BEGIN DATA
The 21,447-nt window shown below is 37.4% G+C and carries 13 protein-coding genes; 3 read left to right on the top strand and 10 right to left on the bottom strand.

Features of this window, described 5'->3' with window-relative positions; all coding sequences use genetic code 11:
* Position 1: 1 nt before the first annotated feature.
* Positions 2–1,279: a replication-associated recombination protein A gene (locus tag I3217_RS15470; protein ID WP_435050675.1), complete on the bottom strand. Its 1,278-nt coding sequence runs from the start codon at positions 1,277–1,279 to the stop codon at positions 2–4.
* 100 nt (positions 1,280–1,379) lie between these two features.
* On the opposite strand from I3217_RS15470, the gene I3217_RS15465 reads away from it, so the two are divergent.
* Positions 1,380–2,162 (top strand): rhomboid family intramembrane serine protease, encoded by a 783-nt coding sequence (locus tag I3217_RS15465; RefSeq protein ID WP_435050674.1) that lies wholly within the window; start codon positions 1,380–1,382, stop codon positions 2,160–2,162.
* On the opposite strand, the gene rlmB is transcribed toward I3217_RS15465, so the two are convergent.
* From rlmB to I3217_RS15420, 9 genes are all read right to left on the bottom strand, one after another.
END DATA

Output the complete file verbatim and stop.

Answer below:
The 21,447-nt window shown below is 37.4% G+C and carries 13 protein-coding genes; 3 read left to right on the top strand and 10 right to left on the bottom strand.

Features of this window, described 5'->3' with window-relative positions; all coding sequences use genetic code 11:
* Position 1: 1 nt before the first annotated feature.
* Positions 2–1,279: a replication-associated recombination protein A gene (locus tag I3217_RS15470; protein ID WP_435050675.1), complete on the bottom strand. Its 1,278-nt coding sequence runs from the start codon at positions 1,277–1,279 to the stop codon at positions 2–4.
* 100 nt (positions 1,280–1,379) lie between these two features.
* On the opposite strand from I3217_RS15470, the gene I3217_RS15465 reads away from it, so the two are divergent.
* Positions 1,380–2,162 (top strand): rhomboid family intramembrane serine protease, encoded by a 783-nt coding sequence (locus tag I3217_RS15465; RefSeq protein ID WP_435050674.1) that lies wholly within the window; start codon positions 1,380–1,382, stop codon positions 2,160–2,162.
* On the opposite strand, the gene rlmB is transcribed toward I3217_RS15465, so the two are convergent.
* From rlmB to I3217_RS15420, 9 genes are all read right to left on the bottom strand, one after another.